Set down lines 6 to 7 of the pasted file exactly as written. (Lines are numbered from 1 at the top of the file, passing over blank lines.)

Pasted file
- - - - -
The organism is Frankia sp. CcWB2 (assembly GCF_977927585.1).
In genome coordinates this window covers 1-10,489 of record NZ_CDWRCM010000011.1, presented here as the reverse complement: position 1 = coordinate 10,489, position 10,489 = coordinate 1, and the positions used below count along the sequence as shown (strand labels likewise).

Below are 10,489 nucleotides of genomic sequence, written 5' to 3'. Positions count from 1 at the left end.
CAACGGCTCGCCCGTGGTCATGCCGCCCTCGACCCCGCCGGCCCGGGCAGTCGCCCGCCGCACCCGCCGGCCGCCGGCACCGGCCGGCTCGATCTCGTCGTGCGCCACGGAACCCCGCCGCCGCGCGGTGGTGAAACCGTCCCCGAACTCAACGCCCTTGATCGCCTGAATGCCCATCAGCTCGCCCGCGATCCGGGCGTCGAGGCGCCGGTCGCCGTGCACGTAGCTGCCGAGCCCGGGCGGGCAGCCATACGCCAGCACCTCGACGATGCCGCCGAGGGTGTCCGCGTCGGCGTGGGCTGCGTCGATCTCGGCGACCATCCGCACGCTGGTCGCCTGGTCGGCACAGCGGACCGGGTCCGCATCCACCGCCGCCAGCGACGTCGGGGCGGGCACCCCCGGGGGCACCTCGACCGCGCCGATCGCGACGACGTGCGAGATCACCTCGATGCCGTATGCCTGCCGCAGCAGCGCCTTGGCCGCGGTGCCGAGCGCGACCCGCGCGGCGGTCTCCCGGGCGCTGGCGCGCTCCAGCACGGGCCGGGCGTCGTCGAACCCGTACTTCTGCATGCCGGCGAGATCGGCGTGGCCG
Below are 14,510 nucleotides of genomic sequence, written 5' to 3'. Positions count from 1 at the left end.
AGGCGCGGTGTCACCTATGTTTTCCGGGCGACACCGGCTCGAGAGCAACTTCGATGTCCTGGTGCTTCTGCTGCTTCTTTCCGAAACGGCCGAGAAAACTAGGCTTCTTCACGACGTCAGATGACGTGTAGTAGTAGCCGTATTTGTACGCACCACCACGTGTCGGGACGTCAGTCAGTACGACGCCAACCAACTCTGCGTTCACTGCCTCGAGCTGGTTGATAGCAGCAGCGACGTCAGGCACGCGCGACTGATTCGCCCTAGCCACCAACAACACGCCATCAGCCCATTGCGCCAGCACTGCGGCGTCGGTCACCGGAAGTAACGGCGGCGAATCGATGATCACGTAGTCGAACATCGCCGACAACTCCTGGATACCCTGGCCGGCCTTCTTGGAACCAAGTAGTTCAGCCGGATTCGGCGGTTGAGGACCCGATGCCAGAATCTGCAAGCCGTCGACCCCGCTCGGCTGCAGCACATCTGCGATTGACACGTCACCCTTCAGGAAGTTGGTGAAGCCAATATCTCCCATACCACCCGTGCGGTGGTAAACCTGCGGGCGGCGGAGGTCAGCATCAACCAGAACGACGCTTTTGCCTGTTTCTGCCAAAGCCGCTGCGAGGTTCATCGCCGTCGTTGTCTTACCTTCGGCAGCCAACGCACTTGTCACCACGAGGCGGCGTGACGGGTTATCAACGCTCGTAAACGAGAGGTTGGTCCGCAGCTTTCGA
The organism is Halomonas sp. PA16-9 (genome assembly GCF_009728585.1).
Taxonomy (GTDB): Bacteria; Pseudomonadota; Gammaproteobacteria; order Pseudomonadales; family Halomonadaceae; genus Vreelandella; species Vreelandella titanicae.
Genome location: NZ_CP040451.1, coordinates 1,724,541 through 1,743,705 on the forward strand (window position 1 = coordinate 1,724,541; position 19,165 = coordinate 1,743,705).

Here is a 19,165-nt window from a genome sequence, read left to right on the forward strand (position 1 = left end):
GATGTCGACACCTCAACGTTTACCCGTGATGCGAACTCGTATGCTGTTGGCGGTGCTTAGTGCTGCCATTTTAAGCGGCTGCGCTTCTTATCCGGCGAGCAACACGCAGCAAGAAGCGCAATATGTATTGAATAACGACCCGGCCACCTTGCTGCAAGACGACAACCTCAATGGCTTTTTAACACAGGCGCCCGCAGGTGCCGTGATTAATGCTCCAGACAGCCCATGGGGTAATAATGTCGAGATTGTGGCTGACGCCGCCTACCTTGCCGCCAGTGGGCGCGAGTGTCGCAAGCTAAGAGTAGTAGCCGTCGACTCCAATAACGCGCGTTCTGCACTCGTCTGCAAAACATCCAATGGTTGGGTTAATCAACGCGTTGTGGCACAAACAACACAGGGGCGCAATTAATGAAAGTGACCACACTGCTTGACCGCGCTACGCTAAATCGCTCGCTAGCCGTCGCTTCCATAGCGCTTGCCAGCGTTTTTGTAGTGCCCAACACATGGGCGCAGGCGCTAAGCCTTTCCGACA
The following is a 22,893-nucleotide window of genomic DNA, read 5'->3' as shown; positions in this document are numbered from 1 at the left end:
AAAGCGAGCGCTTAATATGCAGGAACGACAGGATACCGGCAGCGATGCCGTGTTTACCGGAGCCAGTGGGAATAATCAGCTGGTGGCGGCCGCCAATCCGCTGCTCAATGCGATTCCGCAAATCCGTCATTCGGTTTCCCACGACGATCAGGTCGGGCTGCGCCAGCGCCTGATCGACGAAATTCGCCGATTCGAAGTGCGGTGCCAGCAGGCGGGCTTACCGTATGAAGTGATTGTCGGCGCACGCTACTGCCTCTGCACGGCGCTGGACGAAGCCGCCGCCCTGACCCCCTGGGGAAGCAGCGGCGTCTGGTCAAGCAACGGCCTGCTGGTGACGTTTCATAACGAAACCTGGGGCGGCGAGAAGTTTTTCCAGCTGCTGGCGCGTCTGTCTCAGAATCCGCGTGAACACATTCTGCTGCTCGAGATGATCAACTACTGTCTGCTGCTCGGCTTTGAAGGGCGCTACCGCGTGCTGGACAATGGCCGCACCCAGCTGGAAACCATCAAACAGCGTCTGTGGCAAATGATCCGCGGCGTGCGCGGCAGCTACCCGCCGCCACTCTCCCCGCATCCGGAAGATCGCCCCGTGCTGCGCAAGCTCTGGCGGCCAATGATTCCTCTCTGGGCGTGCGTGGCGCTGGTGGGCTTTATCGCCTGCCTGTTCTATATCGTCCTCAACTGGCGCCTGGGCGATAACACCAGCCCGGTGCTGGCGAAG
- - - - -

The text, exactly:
AGGCGCGGTGTCACCTATGTTTTCCGGGCGACACCGGCTCGAGAGCAACTTCGATGTCCTGGTGCTTCTGCTGCTTCTTTCCGAAACGGCCGAGAAAACTAGGCTTCTTCACGACGTCAGATGACGTGTAGTAGTAGCCGTATTTGTACGCACCACCACGTGTCGGGACGTCAGTCAGTACGACGCCAACCAACTCTGCGTTCACTGCCTCGAGCTGGTTGATAGCAGCAGCGACGTCAGGCACGCGCGACTGATTCGCCCTAGCCACCAACAACACGCCATCAGCCCATTGCGCCAGCACTGCGGCGTCGGTCACCGGAAGTAACGGCGGCGAATCGATGATCACGTAGTCGAACATCGCCGACAACTCCTGGATACCCTGGCCGGCCTTCTTGGAACCAAGTAGTTCAGCCGGATTCGGCGGTTGAGGACCCGATGCCAGAATCTGCAAGCCGTCGACCCCGCTCGGCTGCAGCACATCTGCGATTGACACGTCACCCTTCAGGAAGTTGGTGAAGCCAATATCTCCCATACCACCCGTGCGGTGGTAAACCTGCGGGCGGCGGAGGTCAGCATCAACCAGAACGACGCTTTTGCCTGTTTCTGCCAAAGCCGCTGCGAGGTTCATCGCCGTCGTTGTCTTACCTTCGGCAGCCAACGCACTTGTCACCACGAGGCGGCGTGACGGGTTATCAACGCTCGTAAACGAGAGGTTGGTCCGCAGCTTTCGA
The organism is Halomonas sp. PA16-9 (genome assembly GCF_009728585.1).